Friends of GEO

Possibilities For Economic Evolution: Trade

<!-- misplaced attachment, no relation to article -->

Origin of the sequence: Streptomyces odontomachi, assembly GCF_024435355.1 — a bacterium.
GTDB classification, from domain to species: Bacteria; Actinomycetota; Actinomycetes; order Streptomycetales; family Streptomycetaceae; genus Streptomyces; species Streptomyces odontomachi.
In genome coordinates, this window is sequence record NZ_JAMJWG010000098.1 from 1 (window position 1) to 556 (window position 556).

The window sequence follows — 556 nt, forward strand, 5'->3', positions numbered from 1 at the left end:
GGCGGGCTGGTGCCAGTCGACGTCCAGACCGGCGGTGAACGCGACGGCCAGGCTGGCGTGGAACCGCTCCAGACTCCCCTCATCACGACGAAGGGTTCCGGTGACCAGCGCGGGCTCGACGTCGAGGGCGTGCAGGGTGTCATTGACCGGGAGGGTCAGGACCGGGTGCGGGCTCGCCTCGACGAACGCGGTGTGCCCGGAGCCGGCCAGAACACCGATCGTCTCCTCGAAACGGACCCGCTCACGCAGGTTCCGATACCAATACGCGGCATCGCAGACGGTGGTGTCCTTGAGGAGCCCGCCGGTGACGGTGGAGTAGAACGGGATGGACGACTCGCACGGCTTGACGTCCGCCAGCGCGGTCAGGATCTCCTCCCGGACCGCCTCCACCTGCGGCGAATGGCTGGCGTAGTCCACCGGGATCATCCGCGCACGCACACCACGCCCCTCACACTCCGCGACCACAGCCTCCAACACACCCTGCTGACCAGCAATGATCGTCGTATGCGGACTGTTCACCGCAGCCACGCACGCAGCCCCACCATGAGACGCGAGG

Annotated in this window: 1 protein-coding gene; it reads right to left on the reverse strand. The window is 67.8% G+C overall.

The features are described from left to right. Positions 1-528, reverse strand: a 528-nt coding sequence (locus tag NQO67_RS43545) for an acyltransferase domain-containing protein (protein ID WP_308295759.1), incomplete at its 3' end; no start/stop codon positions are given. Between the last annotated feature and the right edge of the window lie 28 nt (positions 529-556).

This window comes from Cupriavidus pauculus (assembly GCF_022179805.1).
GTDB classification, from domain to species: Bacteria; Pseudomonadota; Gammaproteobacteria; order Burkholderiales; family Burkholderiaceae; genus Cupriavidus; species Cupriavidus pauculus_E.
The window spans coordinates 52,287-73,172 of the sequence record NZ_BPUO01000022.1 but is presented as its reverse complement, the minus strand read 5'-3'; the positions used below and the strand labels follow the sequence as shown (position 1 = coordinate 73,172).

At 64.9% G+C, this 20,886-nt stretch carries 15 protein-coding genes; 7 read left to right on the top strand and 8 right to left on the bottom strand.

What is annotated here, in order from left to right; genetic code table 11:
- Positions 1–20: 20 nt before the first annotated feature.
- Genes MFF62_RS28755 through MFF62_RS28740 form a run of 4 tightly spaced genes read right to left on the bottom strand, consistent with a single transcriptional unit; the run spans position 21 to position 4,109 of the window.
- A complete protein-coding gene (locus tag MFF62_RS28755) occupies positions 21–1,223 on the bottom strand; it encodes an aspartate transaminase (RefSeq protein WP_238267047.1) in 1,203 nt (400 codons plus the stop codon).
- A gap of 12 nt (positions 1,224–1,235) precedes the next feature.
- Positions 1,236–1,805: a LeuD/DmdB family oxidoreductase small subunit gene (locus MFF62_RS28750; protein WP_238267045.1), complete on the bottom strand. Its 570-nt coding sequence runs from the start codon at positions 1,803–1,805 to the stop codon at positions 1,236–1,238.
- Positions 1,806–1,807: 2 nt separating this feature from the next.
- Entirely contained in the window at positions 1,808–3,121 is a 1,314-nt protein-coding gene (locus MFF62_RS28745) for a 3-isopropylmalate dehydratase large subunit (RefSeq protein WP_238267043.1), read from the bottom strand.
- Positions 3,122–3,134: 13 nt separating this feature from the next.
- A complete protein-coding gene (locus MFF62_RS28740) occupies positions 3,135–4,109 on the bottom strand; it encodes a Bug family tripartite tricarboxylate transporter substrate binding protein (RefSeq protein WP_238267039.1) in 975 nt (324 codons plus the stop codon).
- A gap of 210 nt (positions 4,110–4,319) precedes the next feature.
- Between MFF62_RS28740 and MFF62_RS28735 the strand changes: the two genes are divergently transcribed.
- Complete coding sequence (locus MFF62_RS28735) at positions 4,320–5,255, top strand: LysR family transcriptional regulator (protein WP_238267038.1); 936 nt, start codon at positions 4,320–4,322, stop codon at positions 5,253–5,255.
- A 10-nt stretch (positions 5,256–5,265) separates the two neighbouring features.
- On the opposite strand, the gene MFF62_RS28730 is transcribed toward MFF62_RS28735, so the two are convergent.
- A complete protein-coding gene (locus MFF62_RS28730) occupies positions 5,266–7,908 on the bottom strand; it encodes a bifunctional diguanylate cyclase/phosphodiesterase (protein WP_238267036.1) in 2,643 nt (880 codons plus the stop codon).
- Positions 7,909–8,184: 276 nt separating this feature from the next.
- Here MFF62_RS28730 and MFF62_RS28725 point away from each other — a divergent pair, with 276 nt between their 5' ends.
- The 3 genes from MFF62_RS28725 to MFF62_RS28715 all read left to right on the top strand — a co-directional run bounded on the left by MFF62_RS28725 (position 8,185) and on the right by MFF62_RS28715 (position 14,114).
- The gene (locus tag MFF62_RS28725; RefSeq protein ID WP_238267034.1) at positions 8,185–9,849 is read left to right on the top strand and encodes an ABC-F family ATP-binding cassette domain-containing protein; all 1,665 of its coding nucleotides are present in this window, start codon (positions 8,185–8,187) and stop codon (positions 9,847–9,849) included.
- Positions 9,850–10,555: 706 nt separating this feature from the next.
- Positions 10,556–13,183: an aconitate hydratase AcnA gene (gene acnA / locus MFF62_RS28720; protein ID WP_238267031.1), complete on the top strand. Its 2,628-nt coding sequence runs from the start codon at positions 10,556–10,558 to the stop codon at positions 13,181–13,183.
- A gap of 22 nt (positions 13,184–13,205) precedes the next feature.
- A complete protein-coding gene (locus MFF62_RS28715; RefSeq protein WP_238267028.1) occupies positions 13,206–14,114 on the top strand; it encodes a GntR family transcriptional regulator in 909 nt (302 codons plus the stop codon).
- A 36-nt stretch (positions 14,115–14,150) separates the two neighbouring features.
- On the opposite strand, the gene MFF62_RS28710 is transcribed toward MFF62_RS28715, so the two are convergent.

It's Our Economy - September 24, 2017 - 4:00pm